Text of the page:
Want Influence? Eliminate Your Blind Spots

A guide from Spitfire Strategies to help nonprofits and foundations successfully navigate “a trail of influence” by identifying—and eliminating—blind spots before they sabotage change strategies.

Success is often tied to influencing a targeted person or set of people. The “Want Influence?” guide provides organizations that are working to create change with recommendations for swaying the ultimate decision maker or audience.
Blind spots that sneak into change strategies:
  1. Starting fast and don’t do their homework
  2. Making strategic decisions out of order
  3. Failing to see potential downsides
  4. Overestimating the simplicity of influence
  5. Lacking objectivity
  6. Assuming decisions are made for certain reasons
  7. Plugging away instead of taking stock
Four elements needed to eliminate blind spots and craft successful influence strategies:
1. A clear sense of the decisions that need to get made
  • Any successful change effort must start with a clear sense of what decisions need to get made in order to create the desired change.
  • The more complicated a situation, the more clearly a group needs to define necessary decisions.
  • Each decision will be made by different people, based on different factors, and will require different influence campaigns.
2. An understanding of who makes the necessary decisions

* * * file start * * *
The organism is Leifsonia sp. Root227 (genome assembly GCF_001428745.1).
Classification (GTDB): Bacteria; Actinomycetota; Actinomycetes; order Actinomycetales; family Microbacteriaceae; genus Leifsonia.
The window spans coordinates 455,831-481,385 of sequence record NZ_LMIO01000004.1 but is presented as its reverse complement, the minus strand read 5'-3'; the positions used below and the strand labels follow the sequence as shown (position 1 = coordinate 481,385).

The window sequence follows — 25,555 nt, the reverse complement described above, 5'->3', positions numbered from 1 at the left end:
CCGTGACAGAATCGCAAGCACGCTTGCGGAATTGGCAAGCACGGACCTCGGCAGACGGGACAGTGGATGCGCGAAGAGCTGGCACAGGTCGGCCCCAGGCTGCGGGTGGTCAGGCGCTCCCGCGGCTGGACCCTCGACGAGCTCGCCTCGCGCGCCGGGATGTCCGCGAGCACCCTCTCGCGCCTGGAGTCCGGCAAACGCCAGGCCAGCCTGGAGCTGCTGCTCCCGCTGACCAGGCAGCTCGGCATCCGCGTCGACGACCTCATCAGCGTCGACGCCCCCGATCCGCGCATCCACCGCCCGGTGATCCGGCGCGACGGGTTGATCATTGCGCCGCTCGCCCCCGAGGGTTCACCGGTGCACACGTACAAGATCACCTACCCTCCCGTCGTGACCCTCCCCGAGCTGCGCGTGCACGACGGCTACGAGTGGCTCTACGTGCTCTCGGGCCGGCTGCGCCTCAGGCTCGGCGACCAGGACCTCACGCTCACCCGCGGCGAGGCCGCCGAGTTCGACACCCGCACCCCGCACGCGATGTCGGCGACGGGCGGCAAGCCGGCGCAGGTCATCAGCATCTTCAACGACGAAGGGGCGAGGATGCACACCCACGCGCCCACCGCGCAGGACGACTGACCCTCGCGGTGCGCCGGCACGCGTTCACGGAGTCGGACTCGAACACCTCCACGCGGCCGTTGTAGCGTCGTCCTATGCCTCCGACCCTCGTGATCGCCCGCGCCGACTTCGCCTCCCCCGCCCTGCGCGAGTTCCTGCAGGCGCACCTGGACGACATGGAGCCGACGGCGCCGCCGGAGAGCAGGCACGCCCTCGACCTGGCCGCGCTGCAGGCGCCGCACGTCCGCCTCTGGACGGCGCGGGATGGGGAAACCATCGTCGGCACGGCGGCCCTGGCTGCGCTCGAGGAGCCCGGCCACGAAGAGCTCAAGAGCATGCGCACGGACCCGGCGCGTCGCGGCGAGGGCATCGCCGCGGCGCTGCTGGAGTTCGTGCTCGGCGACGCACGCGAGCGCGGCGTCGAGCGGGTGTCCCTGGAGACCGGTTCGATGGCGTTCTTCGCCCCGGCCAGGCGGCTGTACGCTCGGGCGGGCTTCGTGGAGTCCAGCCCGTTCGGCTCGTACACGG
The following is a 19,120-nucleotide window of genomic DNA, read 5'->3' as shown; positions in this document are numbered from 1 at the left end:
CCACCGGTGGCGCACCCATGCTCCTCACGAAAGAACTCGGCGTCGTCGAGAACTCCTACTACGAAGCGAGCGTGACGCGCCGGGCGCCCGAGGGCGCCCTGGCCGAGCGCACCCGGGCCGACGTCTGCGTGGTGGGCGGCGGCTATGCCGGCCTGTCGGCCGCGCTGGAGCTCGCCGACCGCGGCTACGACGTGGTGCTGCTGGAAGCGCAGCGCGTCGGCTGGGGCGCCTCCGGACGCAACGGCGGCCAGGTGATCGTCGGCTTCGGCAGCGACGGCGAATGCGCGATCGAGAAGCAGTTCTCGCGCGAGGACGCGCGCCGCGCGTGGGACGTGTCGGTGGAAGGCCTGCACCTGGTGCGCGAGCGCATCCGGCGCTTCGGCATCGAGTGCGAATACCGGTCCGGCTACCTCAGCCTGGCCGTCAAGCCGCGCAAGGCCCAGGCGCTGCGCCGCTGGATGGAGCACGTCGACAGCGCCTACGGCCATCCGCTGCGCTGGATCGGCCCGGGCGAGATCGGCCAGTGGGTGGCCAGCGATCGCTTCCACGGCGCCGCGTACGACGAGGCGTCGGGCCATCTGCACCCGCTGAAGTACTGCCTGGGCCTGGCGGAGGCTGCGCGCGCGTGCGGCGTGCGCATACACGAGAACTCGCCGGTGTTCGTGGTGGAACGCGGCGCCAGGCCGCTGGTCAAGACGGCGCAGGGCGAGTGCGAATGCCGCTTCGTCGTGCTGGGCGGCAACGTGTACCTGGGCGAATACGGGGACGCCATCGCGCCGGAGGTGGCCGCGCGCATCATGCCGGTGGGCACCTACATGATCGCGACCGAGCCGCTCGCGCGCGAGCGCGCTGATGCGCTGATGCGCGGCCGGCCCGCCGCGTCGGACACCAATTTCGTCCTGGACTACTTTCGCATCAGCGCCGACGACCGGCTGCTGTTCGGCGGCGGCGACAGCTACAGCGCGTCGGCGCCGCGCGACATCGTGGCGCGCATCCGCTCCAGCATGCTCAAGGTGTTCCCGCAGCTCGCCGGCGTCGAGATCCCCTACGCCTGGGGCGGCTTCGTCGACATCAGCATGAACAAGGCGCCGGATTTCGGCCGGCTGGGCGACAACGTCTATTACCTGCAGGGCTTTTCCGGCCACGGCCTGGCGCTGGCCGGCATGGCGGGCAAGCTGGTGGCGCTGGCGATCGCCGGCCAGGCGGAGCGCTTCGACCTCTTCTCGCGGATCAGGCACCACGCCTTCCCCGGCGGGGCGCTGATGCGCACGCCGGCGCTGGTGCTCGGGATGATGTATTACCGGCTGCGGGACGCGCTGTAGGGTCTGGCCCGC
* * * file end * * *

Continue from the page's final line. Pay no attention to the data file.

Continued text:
• Once a group has determined what decisions need to get made, it must clearly identify who will make those decisions.
  • People, not institutions, make decisions.
  • Once a group determines what decisions must be made, it can identify the likely decision makers.
3. An informed hypothesis about how the decisions will get made
  • An organization needs to understand how the decision is likely to get made.
  • It is critical for an organization to have a clear understanding of the decision maker’s values, allegiances, preconceptions and misconceptions.
4. An understanding of how the organization can influence the decision-making process and a gameplan for making that happen
  • With a clear understanding of how the decision will get made, the group needs to honestly assess its strengths, networks, reputation and reach to decide if and how it can influence the decision-making process.
  • At this point, organizations need to identify pressure points it can credibly weigh in on.



Photo via (cc) Flickr user buddawiggi


Date: 2013
Authors: Kristen Grimm
Organization: Spitfire Strategies
Strategic Approach: Engagement, Evaluation, Framing, Other
Organization: Spitfire Strategies
Strategic Approach: Engagement, Evaluation, Framing, Other

Related resources

Related Resources